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April 20, 2014 / 20 Nisan, 5774
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Posts Tagged ‘Dear Worried Father’

Road to Recovery

Friday, October 5th, 2012

Dear Brocha,

Thank you so much for your honesty! Since you have bared your soul, I now feel I can do the same. While growing up, the Yomim Tovim were always my favorite times of the year. On Sukkos we always went sukkah hopping, to Simchas Bais Ha’Shoeva, and boy did we dance on Simchas Torah. On Purim we went collecting in fancy cars, danced in the streets to the leibedike music, and had a mesiba in yeshiva where we danced with our rabbeim. On Pesach we ate lots of delicious food and yet we still complained that we had so little to eat. We went on fun Chol Ha’Moed trips and made good wholesome memories together as a family.

Today, I am a father of six bochurim b”ah. While I love and appreciate all of my children, unfortunately the Yomim Tovim aren’t filled with the good memories as in the days of yore. You see, one of my sons got involved with the wrong crowd, and at 16 he looks forward to Shabbos and Yom Tov as simply another opportunity to drink. Now that Sukkos is almost upon us, instead of joyfully anticipating, I am cautiously fearful about what Simchas Torah will bring.

Simchas Torah is a celebration of Klal Yisroel’s completing and re-commencing the cycle of reading the heilige Torah. It is a time when we can reach great heights in our closeness to HaKadosh Baruch Hu. It is a time for parents to enjoy their sons getting an aliyah, dancing with them and watching them be showered with candies to symbolize the sweetness of the words of the Torah. All of this is greatly encouraged!

However, my 16-year-old son has graduated from candies to liquor. Last year someone had to call Hatzolah because he appeared to be so inebriated, we thought he might have had alcohol poisoning. Some of the members of our shul were concerned about adults getting into trouble for giving liquor to minors, so instead he was taken to a local pediatrician who instructed us on what to look for so he wouldn’t have to have his stomach pumped. I was hoping that this scare would make him abstain from liquor for good. Yet now, he simply recounts that incident with pride as if it’s his rite of passage to adulthood. Unfortunately, most of the young adults pat him on the back and give him high fives over this “great accomplishment.”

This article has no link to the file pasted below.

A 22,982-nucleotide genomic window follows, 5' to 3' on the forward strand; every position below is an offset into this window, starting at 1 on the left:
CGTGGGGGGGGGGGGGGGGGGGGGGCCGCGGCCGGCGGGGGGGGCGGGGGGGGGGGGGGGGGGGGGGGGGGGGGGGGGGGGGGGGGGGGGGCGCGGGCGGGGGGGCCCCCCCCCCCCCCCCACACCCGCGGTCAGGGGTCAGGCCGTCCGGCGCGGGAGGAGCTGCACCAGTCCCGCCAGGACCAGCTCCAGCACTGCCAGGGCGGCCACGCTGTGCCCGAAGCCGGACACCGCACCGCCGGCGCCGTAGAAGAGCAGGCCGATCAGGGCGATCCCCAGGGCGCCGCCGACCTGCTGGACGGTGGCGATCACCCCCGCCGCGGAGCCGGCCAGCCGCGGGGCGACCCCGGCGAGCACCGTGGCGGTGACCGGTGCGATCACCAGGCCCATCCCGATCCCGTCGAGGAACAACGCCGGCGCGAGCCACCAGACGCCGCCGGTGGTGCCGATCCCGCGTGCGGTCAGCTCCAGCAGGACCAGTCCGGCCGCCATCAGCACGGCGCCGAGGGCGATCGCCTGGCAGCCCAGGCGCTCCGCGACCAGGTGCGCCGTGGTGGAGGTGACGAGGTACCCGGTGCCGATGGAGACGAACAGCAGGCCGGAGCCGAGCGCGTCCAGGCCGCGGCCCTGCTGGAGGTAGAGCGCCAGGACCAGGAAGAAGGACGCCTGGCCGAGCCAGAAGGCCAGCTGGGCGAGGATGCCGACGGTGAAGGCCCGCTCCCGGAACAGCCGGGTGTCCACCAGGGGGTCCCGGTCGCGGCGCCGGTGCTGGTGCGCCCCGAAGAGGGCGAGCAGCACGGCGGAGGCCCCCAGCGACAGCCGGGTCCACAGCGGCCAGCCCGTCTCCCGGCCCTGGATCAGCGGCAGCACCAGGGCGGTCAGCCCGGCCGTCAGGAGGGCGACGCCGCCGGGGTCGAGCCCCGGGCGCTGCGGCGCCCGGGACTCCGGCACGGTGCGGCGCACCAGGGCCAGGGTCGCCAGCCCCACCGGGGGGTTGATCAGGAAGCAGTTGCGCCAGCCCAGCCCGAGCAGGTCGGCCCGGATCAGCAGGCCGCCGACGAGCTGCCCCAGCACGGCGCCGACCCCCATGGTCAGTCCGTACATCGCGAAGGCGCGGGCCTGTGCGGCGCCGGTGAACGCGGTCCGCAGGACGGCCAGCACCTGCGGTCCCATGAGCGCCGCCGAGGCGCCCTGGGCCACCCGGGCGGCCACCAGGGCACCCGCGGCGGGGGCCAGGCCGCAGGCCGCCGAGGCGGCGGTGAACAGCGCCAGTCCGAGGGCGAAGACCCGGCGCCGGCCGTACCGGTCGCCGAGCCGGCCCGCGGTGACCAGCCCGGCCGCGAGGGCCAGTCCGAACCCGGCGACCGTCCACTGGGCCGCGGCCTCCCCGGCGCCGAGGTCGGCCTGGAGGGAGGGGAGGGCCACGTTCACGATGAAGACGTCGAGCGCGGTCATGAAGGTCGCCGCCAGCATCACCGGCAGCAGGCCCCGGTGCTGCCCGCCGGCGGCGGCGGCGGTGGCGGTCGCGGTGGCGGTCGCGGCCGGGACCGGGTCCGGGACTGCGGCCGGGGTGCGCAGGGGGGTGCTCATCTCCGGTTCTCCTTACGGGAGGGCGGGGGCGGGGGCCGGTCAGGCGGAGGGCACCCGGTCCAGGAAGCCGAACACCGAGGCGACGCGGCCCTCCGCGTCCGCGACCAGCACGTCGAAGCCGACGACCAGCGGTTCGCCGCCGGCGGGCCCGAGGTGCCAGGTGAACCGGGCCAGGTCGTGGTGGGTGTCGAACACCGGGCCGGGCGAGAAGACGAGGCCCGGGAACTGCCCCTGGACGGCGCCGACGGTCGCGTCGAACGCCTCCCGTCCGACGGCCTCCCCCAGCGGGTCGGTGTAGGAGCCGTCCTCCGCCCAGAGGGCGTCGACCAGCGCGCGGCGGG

Just last week, my wife and I told him, in no uncertain terms, that his behavior was unacceptable. We also told him that while we try to look the other way when he takes a drink on Shabbos, we would not permit him to get drunk on Simchas Torah. We also told him that if we saw him drinking, we would be forced to take him home. Boy was I shocked by his reaction! He told us that if he were offered a drink, he would not refuse it. He said that while he will not drink on his own, if others offered him a drink, he would partake.

I know that liquor flows freely in our shul on Simchas Torah and I can’t stop it from happening. I went to discuss this with the rov, who was empathetic, yet said he can’t enforce a change to this tradition. My wife and I even considered going to our married son for the second days of Yom Tov so there would be no temptations, however, our son informed us that in his shul there are plenty of l’chaims on Simchas Torah as well. We have desperately been searching for an alcohol free or alcohol reduced shul and are unable to find one. Why do people think they need alcohol to attain a level of simchas hachaim? Why can’t we get a spiritual high through the kedushas hayom? Where have the days gone, when our primary concern was that there was too much candy being given out in shul?

A Worried Father

Dear Worried Father,

What a terrible way to have to look at Yom Tov! I actually believe that the dilemma you face is far greater than just the issue of Simchas Torah. The teenage years are chock full of episodes of experimenting and asserting one’s independence. As teens transition into adulthood, they often become tempted to partake in what they perceive as adult activities. They want to follow their parents’ lead, try the activities already done by their friends and establish their own identities. Alcohol frequently becomes a factor in this struggle. Many teens will likely turn to alcohol or other substances during their teenage years. Seventy percent of high school students have had at least one alcoholic beverage, and they are often with their friends when they drink.

Printed from: http://www.jewishpress.com/sections/family/battling-addictions/road-to-recovery-5/2012/10/05/

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